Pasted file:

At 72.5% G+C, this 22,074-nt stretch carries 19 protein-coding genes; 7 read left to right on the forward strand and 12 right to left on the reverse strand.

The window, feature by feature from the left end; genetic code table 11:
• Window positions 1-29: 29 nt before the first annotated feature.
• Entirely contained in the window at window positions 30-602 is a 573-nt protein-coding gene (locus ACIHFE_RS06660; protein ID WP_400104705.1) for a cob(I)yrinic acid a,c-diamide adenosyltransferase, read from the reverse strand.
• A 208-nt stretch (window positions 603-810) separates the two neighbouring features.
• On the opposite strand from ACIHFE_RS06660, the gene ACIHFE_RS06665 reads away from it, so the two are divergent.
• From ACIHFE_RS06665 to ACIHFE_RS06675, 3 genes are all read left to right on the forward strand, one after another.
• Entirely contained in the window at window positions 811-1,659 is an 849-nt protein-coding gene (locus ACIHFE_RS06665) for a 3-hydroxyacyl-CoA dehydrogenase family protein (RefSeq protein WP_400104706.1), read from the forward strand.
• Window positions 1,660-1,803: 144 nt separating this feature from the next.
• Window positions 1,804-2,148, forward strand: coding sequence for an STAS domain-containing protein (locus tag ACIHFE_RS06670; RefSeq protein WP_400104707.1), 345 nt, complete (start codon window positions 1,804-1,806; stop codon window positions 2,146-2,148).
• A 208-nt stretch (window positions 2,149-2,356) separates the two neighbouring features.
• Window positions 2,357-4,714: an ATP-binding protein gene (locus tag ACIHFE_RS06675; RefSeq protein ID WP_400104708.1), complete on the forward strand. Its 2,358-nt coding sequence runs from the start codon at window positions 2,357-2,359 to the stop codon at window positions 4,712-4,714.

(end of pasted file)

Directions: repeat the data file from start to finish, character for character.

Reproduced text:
At 72.5% G+C, this 22,074-nt stretch carries 19 protein-coding genes; 7 read left to right on the forward strand and 12 right to left on the reverse strand.

The window, feature by feature from the left end; genetic code table 11:
• Window positions 1-29: 29 nt before the first annotated feature.
• Entirely contained in the window at window positions 30-602 is a 573-nt protein-coding gene (locus ACIHFE_RS06660; protein ID WP_400104705.1) for a cob(I)yrinic acid a,c-diamide adenosyltransferase, read from the reverse strand.
• A 208-nt stretch (window positions 603-810) separates the two neighbouring features.
• On the opposite strand from ACIHFE_RS06660, the gene ACIHFE_RS06665 reads away from it, so the two are divergent.
• From ACIHFE_RS06665 to ACIHFE_RS06675, 3 genes are all read left to right on the forward strand, one after another.
• Entirely contained in the window at window positions 811-1,659 is an 849-nt protein-coding gene (locus ACIHFE_RS06665) for a 3-hydroxyacyl-CoA dehydrogenase family protein (RefSeq protein WP_400104706.1), read from the forward strand.
• Window positions 1,660-1,803: 144 nt separating this feature from the next.
• Window positions 1,804-2,148, forward strand: coding sequence for an STAS domain-containing protein (locus tag ACIHFE_RS06670; RefSeq protein WP_400104707.1), 345 nt, complete (start codon window positions 1,804-1,806; stop codon window positions 2,146-2,148).
• A 208-nt stretch (window positions 2,149-2,356) separates the two neighbouring features.
• Window positions 2,357-4,714: an ATP-binding protein gene (locus tag ACIHFE_RS06675; RefSeq protein ID WP_400104708.1), complete on the forward strand. Its 2,358-nt coding sequence runs from the start codon at window positions 2,357-2,359 to the stop codon at window positions 4,712-4,714.